To help matters, Jeju turned to consolidation. At first, its parent company was interested in investing in Asiana. When that thankfully didn’t happen, Jeju purchased a large stake in LCC rival Eastar. That deal, though, is also in question following the onset of the Covid crisis. Jeju, meanwhile, might have wished it never placed a large B737 MAX order. On a brighter note, The Economist reports that flight capacity on the busy Seoul-Jeju route was almost fully back to pre-crisis levels this month, responding to a “swift” bounceback in domestic tourism. Last week’s second wave of infections though, puts some doubt into the resiliency of the domestic recovery.
Azul Sees Demand (Slowly) Recover
- Having entered 2020 as one of the world’s most profitable airlines, Azul was expecting another strong year. The Brazilian economic outlook was brightening. The Brazilian airline sector was flourishing following the collapse of Avianca Brasil, leaving just three main competitors (Azul, Latam, and Gol). Azul was aggressively growing and upgauging its fleet, expanding its cargo flying, planning new longhaul routes like Campinas-New York JFK, expanding its domestic network through the purchase of a regional carrier called TwoFlex, developing joint ventures with United and TAP Air Portugal, building its loyalty program, and offloading older E-Jets to LOT Polish and Breeze, the latter a new U.S. startup launched by Azul’s founder David Neeleman, also of JetBlue fame.
As late as March 12, Azul was still optimistic, insisting domestic demand was still holding firm. In the second half of March, however, Azul was forced to cut about half of its normal capacity. In the final days of the month, its network was down to just a few routes. Ultimately, results for Q1 were still positive at the operating level — operating margin was 6%, consistent with the positive results seen at other Latin American carriers (i.e. Gol, Volaris, Copa).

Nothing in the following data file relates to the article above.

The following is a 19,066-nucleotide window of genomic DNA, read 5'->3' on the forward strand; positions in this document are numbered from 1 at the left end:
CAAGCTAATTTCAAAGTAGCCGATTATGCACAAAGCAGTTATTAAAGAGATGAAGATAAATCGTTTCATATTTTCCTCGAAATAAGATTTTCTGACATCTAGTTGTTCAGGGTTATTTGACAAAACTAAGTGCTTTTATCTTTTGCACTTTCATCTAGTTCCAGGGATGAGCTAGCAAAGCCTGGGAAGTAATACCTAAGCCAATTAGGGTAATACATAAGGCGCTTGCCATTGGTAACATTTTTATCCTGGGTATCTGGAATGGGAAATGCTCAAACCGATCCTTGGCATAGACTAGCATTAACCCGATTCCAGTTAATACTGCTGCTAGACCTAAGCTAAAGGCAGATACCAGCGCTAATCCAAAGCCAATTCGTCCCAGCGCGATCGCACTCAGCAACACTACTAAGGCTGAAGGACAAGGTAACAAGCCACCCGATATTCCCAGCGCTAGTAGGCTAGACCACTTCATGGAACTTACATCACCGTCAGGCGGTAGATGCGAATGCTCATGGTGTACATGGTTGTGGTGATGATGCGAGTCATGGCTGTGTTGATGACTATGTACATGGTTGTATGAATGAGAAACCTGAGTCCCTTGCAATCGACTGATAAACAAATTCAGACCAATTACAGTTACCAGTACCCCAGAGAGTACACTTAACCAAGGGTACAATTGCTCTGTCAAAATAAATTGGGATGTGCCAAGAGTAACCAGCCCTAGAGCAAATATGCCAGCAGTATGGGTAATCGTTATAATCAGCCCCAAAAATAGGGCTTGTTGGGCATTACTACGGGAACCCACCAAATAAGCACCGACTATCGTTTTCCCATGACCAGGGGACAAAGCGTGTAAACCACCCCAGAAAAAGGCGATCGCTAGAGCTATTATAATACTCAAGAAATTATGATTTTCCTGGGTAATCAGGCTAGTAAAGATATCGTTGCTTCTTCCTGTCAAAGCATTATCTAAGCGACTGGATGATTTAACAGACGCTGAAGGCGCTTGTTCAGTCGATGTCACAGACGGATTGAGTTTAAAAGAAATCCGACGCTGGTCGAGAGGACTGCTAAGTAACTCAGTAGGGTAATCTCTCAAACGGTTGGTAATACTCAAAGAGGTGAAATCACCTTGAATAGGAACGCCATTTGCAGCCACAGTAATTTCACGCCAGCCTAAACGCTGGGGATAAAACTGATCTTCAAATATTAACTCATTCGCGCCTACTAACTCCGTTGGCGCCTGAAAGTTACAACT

But when things go wrong in the world economy, Brazil seems to always suffer disproportionally, tanking its currency and wreaking havoc on the net results of its corporations. Azul’s Q1 net loss — no kidding — was $1.4b due to heaps of accounting adjustments for forex movements and wrong-way hedges. Even normalized without the messy accounting through, the weak real’s hurtful impact on debt servicing meant net results were in the red, to the tune of $57m. What’s most important, however, is cash, and Azul thinks it has enough (or could raise enough) to stay in business through the end of 2021.
Demand is in fact already starting to creep back, bottoming in mid-April. Oil and gas companies, surprisingly, are flying a bit more than expected. On the other hand, Brazilian finance companies are not. In a broader sense, business traffic is still largely dormant, and probably will be until São Paulo lifts its lockdown, currently in effect through May. Brazil, as it happens, has been hit hard by Covid outbreaks in recent weeks.
Even so, Azul is gradually adding back flights, flying only when cash revenues exceed cash costs (now’s not the time to worry about noncash costs like depreciation or indirect costs like management overhead). People are booking late, which means it can make last minute decisions on whether to operate or cancel. It also has flexible crew contracts that allow for close-in schedule adjustments. Management sees demand recovering to about 40% of pre-crisis levels by December.